Jesus is very clear about his identity. He knows who he is. He knows why he is here on earth. Because of that clarity he is able to resist the temptation to use the gifts of food and his power as well as the power of God just to please and appease the Force of Evil.

In the Three Temptations of Jesus in the Wilderness we see The Great Temptation of Being Human – which is this:  
The Great Temptation of Being Human is the temptation to deny our authentic selves and, instead, become what others expect of us, or think is best for us.
I have met so many people in my years as a priest whose lives are a misery because they were not being authentic and true to themselves. In the process of trying so hard to please others, they lost themselves.

Presiding Bishop Michael Curry has a wonderful story about this very thing. It’s a lot more fun than the sad story of the woman with which I started this sermon. But, it’s a wonderful story of the temptation not to embrace the unique gifts God has given us.

Bishop Michael’s story is about his first few months as rector of the church to which he had been called in the Midwest.

The church and rectory were built in a former cornfield. So, of course, the first winter in the rectory they were inundated with field mice which came in from the cold to find warmth and food in the rectory pantry.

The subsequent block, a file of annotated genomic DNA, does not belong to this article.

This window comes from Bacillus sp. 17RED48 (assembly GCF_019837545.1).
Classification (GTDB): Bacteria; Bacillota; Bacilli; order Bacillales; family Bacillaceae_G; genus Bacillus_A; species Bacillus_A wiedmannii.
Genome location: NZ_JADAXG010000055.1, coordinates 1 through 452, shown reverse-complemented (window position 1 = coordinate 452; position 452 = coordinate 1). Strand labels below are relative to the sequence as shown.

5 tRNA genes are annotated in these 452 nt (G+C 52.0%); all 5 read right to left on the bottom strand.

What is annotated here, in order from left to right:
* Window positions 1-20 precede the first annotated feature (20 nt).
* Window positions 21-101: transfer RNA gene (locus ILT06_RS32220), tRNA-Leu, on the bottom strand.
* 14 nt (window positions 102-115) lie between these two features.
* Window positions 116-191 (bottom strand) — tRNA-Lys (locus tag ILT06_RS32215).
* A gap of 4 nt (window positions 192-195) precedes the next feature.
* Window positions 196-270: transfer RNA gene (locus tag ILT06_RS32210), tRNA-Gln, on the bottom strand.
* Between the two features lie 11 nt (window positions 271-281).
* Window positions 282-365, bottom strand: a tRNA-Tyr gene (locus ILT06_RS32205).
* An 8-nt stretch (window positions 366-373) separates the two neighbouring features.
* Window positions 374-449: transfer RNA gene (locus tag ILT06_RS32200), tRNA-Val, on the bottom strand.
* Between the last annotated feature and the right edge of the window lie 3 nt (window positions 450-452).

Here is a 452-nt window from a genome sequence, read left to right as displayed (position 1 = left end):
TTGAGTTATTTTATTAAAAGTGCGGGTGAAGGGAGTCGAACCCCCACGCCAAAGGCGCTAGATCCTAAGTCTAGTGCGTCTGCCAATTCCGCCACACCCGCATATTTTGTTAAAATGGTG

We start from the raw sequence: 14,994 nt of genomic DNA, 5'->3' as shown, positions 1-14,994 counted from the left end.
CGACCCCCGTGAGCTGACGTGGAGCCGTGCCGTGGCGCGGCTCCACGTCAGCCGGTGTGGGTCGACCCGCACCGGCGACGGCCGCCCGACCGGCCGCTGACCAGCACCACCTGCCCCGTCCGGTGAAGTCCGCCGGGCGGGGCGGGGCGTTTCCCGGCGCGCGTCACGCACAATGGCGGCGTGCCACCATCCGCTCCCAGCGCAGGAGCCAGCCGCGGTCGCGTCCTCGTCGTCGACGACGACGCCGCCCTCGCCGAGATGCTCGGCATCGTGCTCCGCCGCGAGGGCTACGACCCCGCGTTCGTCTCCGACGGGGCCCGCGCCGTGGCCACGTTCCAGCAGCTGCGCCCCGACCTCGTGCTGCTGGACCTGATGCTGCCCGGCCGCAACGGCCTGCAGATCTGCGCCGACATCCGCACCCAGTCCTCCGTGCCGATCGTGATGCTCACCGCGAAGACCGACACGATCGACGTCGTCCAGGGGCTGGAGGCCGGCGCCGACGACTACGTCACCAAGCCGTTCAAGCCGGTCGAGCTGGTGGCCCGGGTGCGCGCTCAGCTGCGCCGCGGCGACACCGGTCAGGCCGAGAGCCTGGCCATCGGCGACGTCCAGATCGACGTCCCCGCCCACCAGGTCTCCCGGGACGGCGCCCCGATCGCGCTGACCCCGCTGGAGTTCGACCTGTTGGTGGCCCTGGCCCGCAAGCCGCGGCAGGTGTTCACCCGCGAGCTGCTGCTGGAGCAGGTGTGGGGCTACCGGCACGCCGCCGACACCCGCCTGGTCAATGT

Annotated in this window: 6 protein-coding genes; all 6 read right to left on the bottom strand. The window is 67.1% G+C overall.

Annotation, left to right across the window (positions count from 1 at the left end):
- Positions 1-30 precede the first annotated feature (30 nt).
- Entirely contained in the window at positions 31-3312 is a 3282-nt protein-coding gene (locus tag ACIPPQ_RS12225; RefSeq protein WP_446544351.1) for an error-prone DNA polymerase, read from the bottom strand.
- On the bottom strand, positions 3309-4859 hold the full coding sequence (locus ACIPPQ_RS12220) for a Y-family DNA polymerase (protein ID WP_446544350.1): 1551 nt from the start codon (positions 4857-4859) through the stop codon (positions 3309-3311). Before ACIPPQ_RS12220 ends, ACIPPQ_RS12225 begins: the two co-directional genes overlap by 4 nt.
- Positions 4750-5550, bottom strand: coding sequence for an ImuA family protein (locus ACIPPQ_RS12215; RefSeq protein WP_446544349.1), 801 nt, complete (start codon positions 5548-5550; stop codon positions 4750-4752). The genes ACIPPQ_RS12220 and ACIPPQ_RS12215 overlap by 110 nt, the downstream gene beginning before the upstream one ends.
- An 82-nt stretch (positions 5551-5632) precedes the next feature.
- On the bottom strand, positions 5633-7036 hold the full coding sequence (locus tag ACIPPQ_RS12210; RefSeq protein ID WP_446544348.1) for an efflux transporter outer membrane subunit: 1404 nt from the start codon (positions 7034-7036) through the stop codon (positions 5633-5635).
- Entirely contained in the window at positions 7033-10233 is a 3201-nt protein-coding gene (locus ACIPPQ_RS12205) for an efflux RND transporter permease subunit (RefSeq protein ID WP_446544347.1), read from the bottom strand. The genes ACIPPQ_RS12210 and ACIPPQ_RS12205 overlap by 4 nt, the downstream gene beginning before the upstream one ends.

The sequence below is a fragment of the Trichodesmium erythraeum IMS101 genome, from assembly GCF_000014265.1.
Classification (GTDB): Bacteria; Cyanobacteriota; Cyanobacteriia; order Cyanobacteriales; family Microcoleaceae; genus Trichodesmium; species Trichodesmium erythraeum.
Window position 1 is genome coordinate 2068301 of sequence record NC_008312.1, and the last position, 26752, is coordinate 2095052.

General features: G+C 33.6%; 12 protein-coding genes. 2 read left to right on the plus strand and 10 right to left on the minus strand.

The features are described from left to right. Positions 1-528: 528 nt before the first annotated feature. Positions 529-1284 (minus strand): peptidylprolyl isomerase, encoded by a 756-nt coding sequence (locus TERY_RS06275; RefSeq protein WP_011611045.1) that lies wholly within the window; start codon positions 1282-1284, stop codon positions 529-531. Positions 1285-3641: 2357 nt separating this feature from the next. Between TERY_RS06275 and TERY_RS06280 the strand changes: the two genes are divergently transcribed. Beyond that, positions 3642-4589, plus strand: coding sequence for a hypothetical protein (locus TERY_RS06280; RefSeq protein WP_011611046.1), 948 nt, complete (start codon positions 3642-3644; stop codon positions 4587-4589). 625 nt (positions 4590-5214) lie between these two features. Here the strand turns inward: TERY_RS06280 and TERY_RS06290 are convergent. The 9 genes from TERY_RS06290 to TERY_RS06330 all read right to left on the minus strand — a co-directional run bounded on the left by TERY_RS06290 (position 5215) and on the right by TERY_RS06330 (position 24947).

Bishop Michael and his wife tried everything except poison. They used traps and, of course, prayer, but nothing seemed to work. The field mice seemed to outsmart them at every turn. Finally, a member of the congregation told them about a friend of hers who had a farm cat.

A farm cat!?! Bishop Michael’s wife was opened to the idea but he was most definitely not. He figured he had enough animals he didn’t plan for with the field mice. Besides which, this farm cat had apparently be the runt of the litter and had been picked on by its older siblings.

The catfights were so bad that the cat had not gotten to eat much and so was scrawny and skinny. He had lost an eye and patches of fur on his body and he was, understandably, very timid and shy.